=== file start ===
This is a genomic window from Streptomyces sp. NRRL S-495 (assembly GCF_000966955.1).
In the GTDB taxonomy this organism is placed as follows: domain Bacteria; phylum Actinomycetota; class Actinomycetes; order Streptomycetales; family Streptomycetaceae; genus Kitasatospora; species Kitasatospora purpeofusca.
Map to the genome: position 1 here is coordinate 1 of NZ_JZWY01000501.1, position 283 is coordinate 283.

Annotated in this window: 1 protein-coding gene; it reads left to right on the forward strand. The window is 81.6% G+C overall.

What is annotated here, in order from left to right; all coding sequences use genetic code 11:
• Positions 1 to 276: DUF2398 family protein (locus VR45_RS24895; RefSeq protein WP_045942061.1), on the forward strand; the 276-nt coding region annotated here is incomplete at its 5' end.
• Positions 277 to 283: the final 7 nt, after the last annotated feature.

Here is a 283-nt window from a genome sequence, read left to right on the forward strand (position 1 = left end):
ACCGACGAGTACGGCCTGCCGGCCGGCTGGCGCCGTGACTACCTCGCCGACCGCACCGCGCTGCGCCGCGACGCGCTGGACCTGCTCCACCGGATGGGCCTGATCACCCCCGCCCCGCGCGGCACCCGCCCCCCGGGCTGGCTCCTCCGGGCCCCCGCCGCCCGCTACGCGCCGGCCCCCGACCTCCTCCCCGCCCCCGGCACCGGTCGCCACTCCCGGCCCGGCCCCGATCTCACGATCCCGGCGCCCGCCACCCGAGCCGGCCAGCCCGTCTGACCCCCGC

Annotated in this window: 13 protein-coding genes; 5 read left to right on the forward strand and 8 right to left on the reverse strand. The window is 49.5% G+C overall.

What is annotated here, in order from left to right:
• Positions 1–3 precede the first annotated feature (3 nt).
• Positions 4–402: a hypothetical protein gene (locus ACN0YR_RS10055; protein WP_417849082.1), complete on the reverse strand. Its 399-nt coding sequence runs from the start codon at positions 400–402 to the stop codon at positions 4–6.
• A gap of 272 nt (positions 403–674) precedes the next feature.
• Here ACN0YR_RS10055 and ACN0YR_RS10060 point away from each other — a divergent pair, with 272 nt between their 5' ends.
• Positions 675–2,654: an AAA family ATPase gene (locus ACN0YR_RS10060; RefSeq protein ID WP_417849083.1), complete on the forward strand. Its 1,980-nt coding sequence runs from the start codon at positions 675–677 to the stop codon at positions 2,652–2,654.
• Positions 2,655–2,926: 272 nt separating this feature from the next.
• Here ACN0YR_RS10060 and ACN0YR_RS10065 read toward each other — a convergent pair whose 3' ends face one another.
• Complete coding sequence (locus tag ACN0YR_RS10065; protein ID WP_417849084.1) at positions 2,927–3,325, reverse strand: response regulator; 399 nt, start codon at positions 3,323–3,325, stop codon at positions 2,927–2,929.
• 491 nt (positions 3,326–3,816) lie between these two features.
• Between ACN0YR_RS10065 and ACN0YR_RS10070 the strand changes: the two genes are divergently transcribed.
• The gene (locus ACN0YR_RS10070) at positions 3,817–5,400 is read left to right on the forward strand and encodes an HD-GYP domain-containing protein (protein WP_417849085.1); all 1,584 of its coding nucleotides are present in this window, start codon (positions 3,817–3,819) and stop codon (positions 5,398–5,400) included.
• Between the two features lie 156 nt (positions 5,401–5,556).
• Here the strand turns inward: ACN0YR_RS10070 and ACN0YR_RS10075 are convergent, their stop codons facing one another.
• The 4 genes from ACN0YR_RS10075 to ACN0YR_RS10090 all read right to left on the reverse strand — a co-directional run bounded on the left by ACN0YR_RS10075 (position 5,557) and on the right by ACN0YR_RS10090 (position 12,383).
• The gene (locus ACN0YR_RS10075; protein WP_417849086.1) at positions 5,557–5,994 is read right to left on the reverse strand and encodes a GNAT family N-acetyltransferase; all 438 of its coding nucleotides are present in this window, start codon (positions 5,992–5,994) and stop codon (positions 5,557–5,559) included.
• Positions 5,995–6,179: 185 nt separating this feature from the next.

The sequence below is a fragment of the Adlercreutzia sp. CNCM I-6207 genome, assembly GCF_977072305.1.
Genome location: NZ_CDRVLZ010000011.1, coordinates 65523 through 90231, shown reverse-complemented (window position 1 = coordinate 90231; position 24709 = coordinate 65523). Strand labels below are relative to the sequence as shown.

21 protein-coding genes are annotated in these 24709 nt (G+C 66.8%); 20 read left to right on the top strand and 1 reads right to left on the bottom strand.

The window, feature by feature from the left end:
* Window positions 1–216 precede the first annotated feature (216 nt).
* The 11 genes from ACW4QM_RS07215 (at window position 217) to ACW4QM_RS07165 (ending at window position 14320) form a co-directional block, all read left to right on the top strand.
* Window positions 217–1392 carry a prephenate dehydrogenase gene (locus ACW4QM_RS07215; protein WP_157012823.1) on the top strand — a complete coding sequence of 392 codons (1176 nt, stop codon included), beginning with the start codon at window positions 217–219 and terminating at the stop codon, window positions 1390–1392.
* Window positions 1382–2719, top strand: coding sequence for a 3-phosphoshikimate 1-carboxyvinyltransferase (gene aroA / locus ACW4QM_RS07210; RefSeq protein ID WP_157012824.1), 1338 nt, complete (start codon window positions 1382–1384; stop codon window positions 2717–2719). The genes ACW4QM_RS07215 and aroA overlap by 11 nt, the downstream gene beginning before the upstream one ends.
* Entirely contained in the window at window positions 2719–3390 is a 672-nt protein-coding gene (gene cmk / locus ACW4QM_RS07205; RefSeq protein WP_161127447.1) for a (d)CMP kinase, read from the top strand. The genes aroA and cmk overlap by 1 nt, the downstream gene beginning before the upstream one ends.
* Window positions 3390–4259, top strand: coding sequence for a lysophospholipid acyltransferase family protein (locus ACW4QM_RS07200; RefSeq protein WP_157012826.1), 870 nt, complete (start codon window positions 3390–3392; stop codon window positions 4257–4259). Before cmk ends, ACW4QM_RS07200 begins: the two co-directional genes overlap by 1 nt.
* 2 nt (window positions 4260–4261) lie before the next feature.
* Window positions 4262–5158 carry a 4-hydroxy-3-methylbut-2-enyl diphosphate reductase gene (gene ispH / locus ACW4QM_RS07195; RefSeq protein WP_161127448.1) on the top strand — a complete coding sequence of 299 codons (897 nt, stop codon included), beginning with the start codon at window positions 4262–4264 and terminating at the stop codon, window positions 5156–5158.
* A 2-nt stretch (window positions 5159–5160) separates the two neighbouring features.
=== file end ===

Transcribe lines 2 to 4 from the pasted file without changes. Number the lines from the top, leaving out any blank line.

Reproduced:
In the GTDB taxonomy this organism is placed as follows: domain Bacteria; phylum Actinomycetota; class Actinomycetes; order Streptomycetales; family Streptomycetaceae; genus Kitasatospora; species Kitasatospora purpeofusca.
Map to the genome: position 1 here is coordinate 1 of NZ_JZWY01000501.1, position 283 is coordinate 283.

Annotated in this window: 1 protein-coding gene; it reads left to right on the forward strand. The window is 81.6% G+C overall.